Even with the impressive play of freshman point guard Santiago Vescovi as a mid-year enrollee and the improved play of Yves Pons and John Fulkerson, Tennessee could never quite find consistency on offense to match their defensive intensity, and UT’s final record sat at 17-14 when the COVID-19 pandemic caused the SEC Tournament to be canceled the day the Vols were set to take on Alabama in the second round.

              Though last season was a drop-off from the previous two years, Tennessee returns almost all of their key contributors for this upcoming 2020-21 season, and the Vols also welcome in an elite signing class and grad transfer forward EJ Anosike.

              Because of that, Gary Parrish of CBS Sports not only expects the Vols to have a bounce-back year this upcoming season, but he also thinks UT should be the favorites to win the SEC.

              In a collaborative piece on CBS Sports, Parrish picked the Vols as his major-conference team to have a resurgence in the 2020-21 season.

              Here’s what Parrish had to say about the Vols for the upcoming men’s basketball season:

              Tennessee had a chance to be good — not great, but definitely good — last season. But when Lamonte Turner decided to have season-ending shoulder surgery in December, the Vols’ ceiling was lowered considerably. They immediately lost their next two games, dropped to 8-5 overall, and then limped to a 17-14 record featuring a mediocre 9-9 mark in the SEC.

              If there was an NCAA Tournament in 2020, Tennessee would not have made it.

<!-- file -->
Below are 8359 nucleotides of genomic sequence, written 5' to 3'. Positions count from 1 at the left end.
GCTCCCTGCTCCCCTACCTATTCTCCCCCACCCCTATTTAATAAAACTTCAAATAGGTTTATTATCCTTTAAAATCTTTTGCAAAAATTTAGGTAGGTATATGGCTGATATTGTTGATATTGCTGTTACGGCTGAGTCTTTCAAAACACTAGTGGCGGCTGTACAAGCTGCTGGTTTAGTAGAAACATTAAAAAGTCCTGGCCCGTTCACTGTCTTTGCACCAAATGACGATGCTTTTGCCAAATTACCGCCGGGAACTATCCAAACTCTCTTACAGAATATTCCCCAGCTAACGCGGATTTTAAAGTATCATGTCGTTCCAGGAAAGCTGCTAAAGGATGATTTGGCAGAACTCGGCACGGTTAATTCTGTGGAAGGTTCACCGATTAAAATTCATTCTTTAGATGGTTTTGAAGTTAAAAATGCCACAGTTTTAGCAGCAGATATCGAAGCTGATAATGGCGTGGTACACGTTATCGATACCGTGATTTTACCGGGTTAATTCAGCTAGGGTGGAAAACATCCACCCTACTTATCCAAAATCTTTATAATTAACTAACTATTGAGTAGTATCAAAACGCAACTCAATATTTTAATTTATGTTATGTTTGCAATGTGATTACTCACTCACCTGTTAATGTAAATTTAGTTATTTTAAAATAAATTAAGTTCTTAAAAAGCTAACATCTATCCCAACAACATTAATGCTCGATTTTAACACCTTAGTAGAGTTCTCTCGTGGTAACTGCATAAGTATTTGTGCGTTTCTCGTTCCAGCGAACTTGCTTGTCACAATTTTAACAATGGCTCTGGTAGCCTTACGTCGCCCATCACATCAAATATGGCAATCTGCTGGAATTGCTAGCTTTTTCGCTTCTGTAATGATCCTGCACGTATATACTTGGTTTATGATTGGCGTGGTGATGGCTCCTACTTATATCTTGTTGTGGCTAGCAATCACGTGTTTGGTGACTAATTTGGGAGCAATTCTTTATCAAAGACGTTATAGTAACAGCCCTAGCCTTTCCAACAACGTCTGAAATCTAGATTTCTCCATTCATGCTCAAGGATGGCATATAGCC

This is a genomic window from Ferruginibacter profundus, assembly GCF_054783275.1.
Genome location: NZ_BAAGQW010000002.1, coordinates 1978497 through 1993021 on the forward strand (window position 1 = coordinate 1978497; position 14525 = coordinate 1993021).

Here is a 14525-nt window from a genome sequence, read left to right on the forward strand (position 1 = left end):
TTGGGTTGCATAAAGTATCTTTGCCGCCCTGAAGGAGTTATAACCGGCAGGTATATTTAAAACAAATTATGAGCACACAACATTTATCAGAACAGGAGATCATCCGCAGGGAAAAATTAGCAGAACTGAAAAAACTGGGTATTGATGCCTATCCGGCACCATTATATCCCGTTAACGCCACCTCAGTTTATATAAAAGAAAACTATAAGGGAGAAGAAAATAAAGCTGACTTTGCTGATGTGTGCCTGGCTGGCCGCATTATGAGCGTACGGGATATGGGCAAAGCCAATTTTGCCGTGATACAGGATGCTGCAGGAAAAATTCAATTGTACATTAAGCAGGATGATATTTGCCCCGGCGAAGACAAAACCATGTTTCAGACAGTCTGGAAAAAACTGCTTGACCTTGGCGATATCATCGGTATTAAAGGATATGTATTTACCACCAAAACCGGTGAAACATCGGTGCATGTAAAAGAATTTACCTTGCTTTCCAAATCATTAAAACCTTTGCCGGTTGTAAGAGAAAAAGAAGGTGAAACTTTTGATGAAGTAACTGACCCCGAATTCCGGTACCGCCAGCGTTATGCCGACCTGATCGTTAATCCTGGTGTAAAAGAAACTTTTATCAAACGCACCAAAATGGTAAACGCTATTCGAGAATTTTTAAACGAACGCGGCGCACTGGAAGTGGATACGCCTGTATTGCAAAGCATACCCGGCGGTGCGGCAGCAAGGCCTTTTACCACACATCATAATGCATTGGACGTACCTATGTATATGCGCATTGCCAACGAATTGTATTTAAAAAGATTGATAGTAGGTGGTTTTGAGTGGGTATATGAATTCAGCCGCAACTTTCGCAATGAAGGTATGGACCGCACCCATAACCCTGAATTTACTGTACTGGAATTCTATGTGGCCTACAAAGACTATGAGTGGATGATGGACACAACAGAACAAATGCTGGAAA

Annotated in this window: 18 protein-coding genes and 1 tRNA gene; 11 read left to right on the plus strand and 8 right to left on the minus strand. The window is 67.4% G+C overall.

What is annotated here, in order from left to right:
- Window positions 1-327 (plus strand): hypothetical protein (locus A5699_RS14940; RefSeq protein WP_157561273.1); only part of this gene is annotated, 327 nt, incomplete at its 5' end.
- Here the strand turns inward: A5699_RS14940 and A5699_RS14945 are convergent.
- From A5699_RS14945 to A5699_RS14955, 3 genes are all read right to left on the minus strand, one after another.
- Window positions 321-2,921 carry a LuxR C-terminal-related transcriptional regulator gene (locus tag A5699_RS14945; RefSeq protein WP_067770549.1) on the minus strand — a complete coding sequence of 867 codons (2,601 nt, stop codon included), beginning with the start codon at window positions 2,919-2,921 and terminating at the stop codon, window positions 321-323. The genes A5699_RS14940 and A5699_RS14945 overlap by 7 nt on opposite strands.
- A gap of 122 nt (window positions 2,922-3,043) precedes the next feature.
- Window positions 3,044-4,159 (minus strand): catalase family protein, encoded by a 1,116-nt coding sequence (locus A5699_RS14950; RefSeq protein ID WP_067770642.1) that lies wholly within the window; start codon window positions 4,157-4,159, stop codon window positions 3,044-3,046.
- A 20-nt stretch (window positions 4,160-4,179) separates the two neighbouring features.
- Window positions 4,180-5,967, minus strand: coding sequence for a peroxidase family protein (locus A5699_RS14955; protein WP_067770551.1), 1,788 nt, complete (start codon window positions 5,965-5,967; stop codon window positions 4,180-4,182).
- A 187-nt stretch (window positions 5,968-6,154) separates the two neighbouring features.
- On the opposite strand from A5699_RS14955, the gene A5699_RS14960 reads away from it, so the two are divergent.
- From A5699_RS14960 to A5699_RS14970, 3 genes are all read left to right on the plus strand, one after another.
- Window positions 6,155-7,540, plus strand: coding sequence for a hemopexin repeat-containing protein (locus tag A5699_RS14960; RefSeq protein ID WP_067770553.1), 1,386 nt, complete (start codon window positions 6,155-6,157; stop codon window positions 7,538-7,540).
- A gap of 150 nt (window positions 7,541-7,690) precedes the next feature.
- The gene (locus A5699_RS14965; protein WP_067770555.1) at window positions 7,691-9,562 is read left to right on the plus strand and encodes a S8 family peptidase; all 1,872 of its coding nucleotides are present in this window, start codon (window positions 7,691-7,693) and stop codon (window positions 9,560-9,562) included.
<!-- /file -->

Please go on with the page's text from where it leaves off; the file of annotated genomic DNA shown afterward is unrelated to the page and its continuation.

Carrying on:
But a bounce-back season is on tap.

              Assuming Yves Pons withdraws from the 2020 NBA Draft, Tennessee will return five of its top six scorers and pair them with the fourth-best recruiting class in the country, according to 247Sports, headlined by five-star prospects Jaden Springer and Keon Johnson. That’s a super-strong roster for Rick Barnes, who will have a realistic chance to finish in the top two of the SEC standings for the third time in a four-year span. In fact, in my opinion, Tennessee should be the favorite in the SEC on paper, just ahead of John Calipari’s Kentucky Wildcats, who are basically starting from scratch once again. It could take UK a while to get going, if it gets going at all. But the Vols are experienced and talented enough to be terrific from start to finish.

              While Tennessee has the chance to return the vast majority of their production from last season all while bolstering the roster with a couple five-stars, four-star forward Corey Walker Jr., and Sacred Heart grad transfer EJ Anosike, Kentucky has had to essentially completely overhaul their roster from last season.

              Immanuel Quickley, Nick Richards, Tyrese Maxey, Ashton Hagans, EJ Montgomery, Nate Sestina, and Johnny Juzang are all gone from the Wildcats’ 2019-20 roster, and only rising sophomore Keion Brooks Jr. returns. Brooks averaged 4.5 points and 3.2 rebounds in 15.1 minutes per game as a freshman last season.

              But in true Kentucky fashion, the Wildcats have brought in a high-profile recruiting class to try and fill those holes.

              Tennessee’s 2020 signing class in men’s basketball is second only to Kentucky’s in the SEC. The Wildcats signed five-stars BJ Boston and Terrence Clarke along with top-75 prospects Isaiah Jackson, Devin Askew, Lance Ware, and Cam’Ron Fletcher. Along with that, Kentucky brought in transfers from other programs, including seven-footer Olivier Sarr from Wake Forest, Jacob Toppin from Rhode Island, and Davion Mintz from Creighton.

              Though Kentucky’s additions seem promising, they’ll basically have an entirely new roster for the upcoming season. Tennessee, meanwhile, gets to supplement an already solid rotation that possesses a good amount of experience with even more talent.

              The 2020-21 men’s basketball season could be different than most thanks to the ongoing coronavirus pandemic, but one thing is for certain: Expectations will certainly be high for the Vols this upcoming season, and UT should be right in the thick of things for the SEC regular season title.